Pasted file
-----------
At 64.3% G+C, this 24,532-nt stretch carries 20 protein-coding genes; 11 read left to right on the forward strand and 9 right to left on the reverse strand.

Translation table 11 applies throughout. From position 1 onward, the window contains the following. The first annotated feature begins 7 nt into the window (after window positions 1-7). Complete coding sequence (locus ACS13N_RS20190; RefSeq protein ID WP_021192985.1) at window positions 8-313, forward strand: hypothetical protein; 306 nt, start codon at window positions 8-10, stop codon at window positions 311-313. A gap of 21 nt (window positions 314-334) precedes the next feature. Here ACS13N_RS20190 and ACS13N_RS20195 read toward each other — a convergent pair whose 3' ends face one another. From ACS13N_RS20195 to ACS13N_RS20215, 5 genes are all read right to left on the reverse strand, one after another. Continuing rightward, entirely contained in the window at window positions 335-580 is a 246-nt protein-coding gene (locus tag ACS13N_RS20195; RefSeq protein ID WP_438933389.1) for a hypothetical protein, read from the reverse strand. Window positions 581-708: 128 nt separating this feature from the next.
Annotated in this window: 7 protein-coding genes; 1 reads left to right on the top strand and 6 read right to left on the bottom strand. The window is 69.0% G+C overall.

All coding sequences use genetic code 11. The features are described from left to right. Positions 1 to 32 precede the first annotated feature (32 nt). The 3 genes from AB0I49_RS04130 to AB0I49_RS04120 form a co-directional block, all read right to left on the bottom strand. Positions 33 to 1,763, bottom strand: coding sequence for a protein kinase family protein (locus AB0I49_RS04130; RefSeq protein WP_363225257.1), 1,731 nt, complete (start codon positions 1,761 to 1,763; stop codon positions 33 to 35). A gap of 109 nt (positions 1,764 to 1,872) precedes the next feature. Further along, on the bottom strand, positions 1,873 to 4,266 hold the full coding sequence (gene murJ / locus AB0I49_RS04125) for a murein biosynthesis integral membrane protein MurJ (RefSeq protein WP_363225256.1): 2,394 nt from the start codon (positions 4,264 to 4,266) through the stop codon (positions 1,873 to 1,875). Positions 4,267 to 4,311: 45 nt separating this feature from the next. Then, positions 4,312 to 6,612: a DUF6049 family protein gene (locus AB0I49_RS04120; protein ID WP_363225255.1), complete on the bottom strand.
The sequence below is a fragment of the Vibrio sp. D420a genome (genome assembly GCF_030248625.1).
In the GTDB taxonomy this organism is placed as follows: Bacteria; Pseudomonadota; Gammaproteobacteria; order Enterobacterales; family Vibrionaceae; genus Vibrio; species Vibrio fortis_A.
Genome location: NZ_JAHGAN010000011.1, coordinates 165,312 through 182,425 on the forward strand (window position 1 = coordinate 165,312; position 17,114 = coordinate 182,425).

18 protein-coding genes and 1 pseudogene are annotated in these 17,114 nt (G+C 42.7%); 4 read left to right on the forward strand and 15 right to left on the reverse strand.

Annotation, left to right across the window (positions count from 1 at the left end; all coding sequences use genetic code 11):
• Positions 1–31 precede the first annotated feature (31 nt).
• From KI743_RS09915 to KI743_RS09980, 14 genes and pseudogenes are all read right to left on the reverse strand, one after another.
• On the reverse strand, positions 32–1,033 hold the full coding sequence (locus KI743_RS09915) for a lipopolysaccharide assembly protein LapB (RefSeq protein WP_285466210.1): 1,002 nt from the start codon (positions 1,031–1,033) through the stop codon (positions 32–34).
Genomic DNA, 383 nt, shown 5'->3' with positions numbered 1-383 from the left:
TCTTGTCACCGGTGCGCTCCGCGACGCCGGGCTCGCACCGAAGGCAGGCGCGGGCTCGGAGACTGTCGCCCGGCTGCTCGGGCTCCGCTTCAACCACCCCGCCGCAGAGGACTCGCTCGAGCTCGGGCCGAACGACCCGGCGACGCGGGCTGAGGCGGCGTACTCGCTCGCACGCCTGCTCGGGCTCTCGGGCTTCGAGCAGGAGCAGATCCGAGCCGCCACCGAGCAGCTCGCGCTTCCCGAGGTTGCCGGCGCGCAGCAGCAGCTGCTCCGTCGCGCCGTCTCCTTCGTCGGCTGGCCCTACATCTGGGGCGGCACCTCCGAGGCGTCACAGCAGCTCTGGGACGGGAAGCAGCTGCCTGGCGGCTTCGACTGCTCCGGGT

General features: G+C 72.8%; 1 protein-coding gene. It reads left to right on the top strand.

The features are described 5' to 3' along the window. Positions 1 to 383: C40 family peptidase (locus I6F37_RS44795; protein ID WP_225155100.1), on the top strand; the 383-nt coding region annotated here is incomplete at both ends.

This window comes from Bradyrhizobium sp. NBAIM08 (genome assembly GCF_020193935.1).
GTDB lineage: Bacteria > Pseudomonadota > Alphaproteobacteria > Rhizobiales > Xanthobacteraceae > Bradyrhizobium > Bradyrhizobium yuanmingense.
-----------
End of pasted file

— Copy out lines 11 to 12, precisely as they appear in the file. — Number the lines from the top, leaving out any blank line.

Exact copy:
• From KI743_RS09915 to KI743_RS09980, 14 genes and pseudogenes are all read right to left on the reverse strand, one after another.
• On the reverse strand, positions 32–1,033 hold the full coding sequence (locus KI743_RS09915) for a lipopolysaccharide assembly protein LapB (RefSeq protein WP_285466210.1): 1,002 nt from the start codon (positions 1,031–1,033) through the stop codon (positions 32–34).